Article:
While it can be difficult to think about your own mortality, it is often vital to caring for your family in the event of your unexpected death. Without a will, everything you own is in jeopardy. Your children may not even end up where you want them.
Too many Americans live life without a will, which is a serious issue that should be addressed. When you are planning your own will, consider these key questions.
1. What assets do you have?
More than your liquid assets and cash should be included in your will. Consider your retirement funds, investments, credit cards, bank accounts and anywhere else you may have money or property tied up. If you are unaware of your own assets, then you can't determine who ends up with them.
2. How can you provide for your children?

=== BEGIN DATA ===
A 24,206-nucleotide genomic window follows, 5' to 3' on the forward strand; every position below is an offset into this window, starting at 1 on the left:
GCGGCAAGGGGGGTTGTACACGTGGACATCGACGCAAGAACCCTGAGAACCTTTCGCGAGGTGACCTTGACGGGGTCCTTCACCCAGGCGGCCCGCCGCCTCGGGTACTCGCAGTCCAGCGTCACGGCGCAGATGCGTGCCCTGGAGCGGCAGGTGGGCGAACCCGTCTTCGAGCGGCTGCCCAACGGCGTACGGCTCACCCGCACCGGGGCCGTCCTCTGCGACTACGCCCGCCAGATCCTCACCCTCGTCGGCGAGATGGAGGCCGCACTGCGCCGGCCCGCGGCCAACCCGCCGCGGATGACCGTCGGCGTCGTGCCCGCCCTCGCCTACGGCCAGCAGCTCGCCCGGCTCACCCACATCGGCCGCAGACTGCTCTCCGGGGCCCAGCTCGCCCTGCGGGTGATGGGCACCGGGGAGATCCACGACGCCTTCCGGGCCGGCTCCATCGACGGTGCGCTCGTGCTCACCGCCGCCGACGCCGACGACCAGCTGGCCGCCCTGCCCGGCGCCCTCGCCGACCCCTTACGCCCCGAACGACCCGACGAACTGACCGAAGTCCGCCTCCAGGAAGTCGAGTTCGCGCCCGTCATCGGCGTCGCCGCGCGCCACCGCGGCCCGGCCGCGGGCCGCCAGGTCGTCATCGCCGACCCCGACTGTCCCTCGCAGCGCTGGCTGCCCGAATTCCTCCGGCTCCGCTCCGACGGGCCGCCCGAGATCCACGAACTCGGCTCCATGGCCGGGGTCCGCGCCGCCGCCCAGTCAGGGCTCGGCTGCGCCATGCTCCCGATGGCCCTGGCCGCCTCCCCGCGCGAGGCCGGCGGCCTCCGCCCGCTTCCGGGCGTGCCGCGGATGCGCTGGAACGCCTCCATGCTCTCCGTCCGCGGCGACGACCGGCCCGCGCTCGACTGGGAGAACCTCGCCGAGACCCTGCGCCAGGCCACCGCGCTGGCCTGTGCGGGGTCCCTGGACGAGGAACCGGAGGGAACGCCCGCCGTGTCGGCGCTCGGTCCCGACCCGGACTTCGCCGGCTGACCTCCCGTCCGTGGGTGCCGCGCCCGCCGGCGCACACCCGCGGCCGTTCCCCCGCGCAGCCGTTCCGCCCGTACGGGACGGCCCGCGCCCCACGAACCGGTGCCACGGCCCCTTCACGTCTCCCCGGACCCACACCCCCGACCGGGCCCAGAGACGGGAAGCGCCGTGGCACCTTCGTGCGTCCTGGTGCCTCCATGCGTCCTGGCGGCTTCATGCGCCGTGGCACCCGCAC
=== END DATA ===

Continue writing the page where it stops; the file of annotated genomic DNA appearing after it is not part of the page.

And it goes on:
You may want to choose a different person to be the trustee of your children’s inheritance than the person who actually gets custody of them. If your children are older and live on their own, you might encourage them to consult a financial planner about how to handle their inheritance.
3. How do you leave specific things to specific people?
Your daughter may be attached to your book collection, while your best friend really wants your firearm safe. If you want specific items to go to specific people, you may need to create a separate document that is included with your will. This may be more of a letter that details your requests, rather than a formal part of your will.
4. How often should it be updated?
Just creating a will is not enough. Once you write your will, you should meet with your estate lawyer every five years or so to make any necessary changes. Your assets, wants and desires can alter greatly over time, and your final will should reflect those changes.